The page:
I was equal parts shocked and pleased recently when I realised I have played over 400 hours across Assassin’s Creed Origins and Odyssey, and with both games I am showing no signs of slowing down. As an advocate for playing games on the easiest setting, my adventures as both the Medjay and the Eagle Bearer are tales of unstoppable bloodthirsty forces who cement their name forever in the annals of time for Egypt and Greece. Assassin’s Creed: Valhalla is only weeks away, and when it releases I am confident I will sink hundreds of hours into that too.
I believe that Odyssey is very much this gaming generations Skyrim, and while I am aware that The Witcher 3 exists I didn’t enjoy much of the ten or so hours I spent on it. While you can play Skyrim in dozens of ways (stealth archer being the clear best way) Odyssey doesn’t have that much variety in comparison, and I’m certainly not fooling anyone when it comes down to the depth of their respective lore. The reason I draw this comparison is because of how both games keep players coming back for more and more, and for the way that even after thirty, forty, fifty hours in you will continue to find new things to surprise you.
In Skyrim, after at least fifty hours of exploring and popping off cheeky headshots as a Khajiit bow master, I stumbled across one of my favourite discoveries in a video game ever, the subterranean Blackreach. You may be baffled as to how it took me so long to discover, with the simple response being that I was having so much fun in caves, towns and the overworld that I wasn’t putting any effort into delving into the Dwemer ruins.
I had a similar experience in Odyssey, again after fifty or so hours, where a side quest allowed me to get through a locked door with an ominous roaring coming from behind it which I had first encountered thirty hours prior. Transitioning from a cutscene where a crazed Greek who believed himself to be a God lets you through the door, he is immediately killed by nothing less than a towering Cyclops with an incredibly bad temper. Ducking and dive-rolling around his attacks as Kassandra, taking every opportunity to hack away at his shins, was an unexpected but incredibly memorable battle that is just one of the dozens of experiences Odyssey sends your way to keep you engaged and playing.
On my second playthrough of Odyssey which I am playing at the moment, I was nearly ninety hours in before the fight with Medusa, purely because of the fun I was having exploring the world and rising through the Misthios ranks. To emphasise this point, this is ninety hours into my second playthrough, of a game I played close to two hundred hours over only last year. The time spent on my Odyssey playthroughs doesn’t yet dwarf my hours on Skyrim but it is very likely the latter will be overtaken soon.
A lot of the replayability in Skyrim and Odyssey is thanks in part to their graphical design. Skyrim received a graphical overhaul for its port to current gen, bringing its already pretty appearance to a much deeper look with popping colour and improved textures. With the benefit of being a game that launched seven years later than Skyrim, Odyssey is also packed with boundless beauty in every corner of its enormous map. From the detailed and teeming with marine life seafloor to the sweeping landscapes and picturesque views from atop Mount Taygetos, you never have to look far to find an incentive to use the games photo mode.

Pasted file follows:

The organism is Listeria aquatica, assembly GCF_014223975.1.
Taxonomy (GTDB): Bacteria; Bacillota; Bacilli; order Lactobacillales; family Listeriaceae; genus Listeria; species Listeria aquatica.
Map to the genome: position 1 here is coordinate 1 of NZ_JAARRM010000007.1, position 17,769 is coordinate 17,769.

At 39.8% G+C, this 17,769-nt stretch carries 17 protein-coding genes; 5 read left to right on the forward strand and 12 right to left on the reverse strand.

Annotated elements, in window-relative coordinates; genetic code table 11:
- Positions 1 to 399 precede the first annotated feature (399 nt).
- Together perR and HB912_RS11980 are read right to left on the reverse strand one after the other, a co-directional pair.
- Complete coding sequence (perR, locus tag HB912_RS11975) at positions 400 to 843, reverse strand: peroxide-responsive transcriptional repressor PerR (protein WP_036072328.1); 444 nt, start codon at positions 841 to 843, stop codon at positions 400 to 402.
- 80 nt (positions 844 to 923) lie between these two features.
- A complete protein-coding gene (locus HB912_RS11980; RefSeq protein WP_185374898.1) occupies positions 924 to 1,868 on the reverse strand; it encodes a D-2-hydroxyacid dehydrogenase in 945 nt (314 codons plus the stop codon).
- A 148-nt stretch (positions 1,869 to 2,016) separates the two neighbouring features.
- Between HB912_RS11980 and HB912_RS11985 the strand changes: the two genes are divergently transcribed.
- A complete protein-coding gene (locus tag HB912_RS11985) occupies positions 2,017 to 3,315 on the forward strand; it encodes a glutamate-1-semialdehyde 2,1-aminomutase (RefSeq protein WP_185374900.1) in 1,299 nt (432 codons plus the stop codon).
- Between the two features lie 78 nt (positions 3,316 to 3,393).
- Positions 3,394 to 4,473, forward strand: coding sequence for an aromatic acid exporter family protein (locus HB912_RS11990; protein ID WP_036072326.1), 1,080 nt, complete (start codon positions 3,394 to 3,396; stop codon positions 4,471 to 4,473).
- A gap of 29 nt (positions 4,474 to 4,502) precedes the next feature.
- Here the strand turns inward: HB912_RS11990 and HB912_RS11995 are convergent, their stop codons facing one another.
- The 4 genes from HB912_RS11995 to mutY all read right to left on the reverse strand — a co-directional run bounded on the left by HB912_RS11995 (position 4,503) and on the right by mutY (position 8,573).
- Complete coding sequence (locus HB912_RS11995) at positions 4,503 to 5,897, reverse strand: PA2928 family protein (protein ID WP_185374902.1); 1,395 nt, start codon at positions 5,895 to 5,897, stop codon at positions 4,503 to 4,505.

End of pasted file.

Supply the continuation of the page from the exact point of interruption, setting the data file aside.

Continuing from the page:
Despite both being part of long running franchises, new players are welcomed into both games as knowledge of previous entries is beneficial but far from required. If I am ever asked what games people should try Odyssey is always the first suggestion I’ll come out with (followed by Dishonored).
Similarly, both games also possess a particular mechanic each that players are likely to find more and more addictive the more they pursue them. Those mechanics are the Dragon Shouts in Skyrim, a deeply satisfying part of gameplay that even those who haven’t played the game will be aware of; and hunting the Cult of Kosmos in Odyssey. Following a moment fairly early in the story where Alexios or Kassandra will witness a meeting of the members of the Cult, it is made abundantly clear from this moment that they must all be eliminated to restore safety and order to the Greek world. Greece is going through a very tough time over the course of the game as the forces of Sparta and Athens are in open war against each other due to the manipulation and meddling by the Cult of Kosmos. Only after assassinating every member of the Cult and confronting their leader, the mysterious ‘Ghost of Kosmos’, can you be sure that you have succeeded in securing Greece’s future.
To conclude, I am not trying to say either Skyrim or Odyssey are better than the other, as they are both perfect games with fun combat you can comfortably play over a hundred hours on and across more than one playthrough. They both possess gorgeous graphics, fun and interesting characters and are set across huge worlds which very much revolve around your protagonist. Where Skyrim leans fully into having an expansive and interesting lore, Odyssey favours political maneuvers and social interaction, preferring to keep its story on the surface and clear rather than within in-game books and history you must seek out yourself.
What do you think? Let me know in the comments or on Twitter @RespawningUK which you prefer or have spent the most time on. Do you think Odyssey is a better comparison to Skyrim than The Witcher 3? Whatever your opinions on the subject, let us know and in the meantime I’ll be back next week with another article so I will speak to you then.